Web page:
Here is a comparison between NTK and NDE I made. It only involves my [PG] responsibility.

b) software on Newton OS: nsScribe by Prism Research

Many software programs allow you to execute NewtonScript. One which is the easiest to use is nsScribe: it allows you to execute code from the Notepad, the Assistant or Works.

c) A powerful tool: View Frame by Jason Harper

View Frame is a very powerful tool for debugging directly on the Newton, inspect the Newton environment. However, it does not allow you to set breakpoints or to step.

3) Are there any other languages than NS?

a) NS Basic Softwares

NS Basic/Newton is a complete implementation of the BASIC programming language, with extensions to take advantage of the rich Newton OS. The product is commercial and fully supported, with many thousand users worldwide. (George Henne)
NewtCard is a hypercard-like environment for the Newton. It allows you to manage text and pictures as a collection of cards. It's easy to add text fields, check boxes, buttons and lots more to the cards. Buttons can be scripted using NS Basic/Newton. NewtCard is also commercial and fully supported. (George Henne)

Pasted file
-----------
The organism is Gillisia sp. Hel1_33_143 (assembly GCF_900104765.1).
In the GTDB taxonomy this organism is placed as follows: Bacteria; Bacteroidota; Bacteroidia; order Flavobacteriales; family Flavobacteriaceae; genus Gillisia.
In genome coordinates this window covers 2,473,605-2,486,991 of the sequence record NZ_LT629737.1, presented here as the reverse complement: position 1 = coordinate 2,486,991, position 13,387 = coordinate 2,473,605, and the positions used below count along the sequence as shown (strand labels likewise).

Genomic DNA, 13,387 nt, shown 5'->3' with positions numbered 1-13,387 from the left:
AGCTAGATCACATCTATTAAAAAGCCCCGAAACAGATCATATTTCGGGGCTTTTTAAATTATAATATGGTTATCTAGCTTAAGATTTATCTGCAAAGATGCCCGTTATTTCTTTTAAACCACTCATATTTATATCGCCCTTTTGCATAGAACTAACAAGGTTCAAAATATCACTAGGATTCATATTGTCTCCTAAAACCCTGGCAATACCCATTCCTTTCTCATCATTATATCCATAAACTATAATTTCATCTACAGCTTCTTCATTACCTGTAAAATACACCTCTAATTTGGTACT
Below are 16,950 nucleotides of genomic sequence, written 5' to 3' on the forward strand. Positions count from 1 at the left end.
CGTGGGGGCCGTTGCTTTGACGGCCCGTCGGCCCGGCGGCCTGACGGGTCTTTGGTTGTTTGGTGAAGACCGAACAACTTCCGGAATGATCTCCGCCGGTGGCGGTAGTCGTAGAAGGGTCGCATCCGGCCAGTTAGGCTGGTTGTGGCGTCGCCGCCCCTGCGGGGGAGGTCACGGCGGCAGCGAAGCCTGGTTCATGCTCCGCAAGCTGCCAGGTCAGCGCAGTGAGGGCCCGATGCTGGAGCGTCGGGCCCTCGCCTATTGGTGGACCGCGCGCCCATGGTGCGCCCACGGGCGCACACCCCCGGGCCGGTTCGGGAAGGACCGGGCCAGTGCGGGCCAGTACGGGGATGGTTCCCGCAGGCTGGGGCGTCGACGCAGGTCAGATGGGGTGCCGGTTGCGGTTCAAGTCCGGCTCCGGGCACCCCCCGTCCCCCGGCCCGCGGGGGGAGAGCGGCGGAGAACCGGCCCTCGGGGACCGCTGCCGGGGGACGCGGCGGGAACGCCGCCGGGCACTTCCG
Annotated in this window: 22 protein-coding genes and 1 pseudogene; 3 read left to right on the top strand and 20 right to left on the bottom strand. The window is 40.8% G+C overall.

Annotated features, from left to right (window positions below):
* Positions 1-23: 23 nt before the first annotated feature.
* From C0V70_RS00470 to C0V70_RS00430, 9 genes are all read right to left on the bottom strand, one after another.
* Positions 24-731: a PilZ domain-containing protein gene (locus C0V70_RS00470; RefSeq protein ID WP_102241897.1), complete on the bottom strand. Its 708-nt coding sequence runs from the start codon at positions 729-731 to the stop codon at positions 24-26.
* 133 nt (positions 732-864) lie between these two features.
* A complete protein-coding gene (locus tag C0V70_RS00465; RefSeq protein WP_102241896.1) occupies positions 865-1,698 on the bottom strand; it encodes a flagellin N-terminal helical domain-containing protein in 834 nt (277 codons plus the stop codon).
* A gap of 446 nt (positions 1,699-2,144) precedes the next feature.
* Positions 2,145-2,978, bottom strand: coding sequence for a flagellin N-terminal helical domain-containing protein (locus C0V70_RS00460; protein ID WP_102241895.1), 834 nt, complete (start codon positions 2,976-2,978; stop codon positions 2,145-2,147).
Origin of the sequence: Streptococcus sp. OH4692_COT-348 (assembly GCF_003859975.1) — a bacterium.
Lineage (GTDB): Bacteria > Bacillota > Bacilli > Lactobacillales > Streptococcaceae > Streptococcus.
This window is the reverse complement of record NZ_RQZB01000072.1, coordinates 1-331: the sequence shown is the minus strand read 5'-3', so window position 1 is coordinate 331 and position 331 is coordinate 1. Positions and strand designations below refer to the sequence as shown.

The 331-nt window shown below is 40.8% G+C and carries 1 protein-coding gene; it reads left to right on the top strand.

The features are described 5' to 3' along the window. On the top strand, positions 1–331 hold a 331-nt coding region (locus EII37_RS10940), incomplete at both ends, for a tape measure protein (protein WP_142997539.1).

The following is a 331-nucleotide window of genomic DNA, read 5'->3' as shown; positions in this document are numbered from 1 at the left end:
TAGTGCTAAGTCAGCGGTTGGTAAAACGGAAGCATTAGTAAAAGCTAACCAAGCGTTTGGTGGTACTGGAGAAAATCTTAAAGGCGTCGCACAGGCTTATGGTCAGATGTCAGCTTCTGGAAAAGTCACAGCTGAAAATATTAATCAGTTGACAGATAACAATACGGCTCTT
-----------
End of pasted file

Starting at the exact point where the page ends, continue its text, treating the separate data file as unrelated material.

Try the demo:

b) Lisp
c) Assembler
d) Is Java available on the Newton?

Sean Luke and Steve Weyer implemented Waba which is a subset of Java. Currently, the software is in alpha release. You can find the binaries and the sources on Sean's website:

e) C/C++ on other platforms

C++ and other compiled languages can basically be used in two ways: as native functions and for P-Classes which are used in drivers. The Newton C++ Toolbox is more than a compiler and a linker. It also includes tools to use this C++ code, either to convert a link output to a Native Module, a file used by NTK or to generate and pack a P-Class.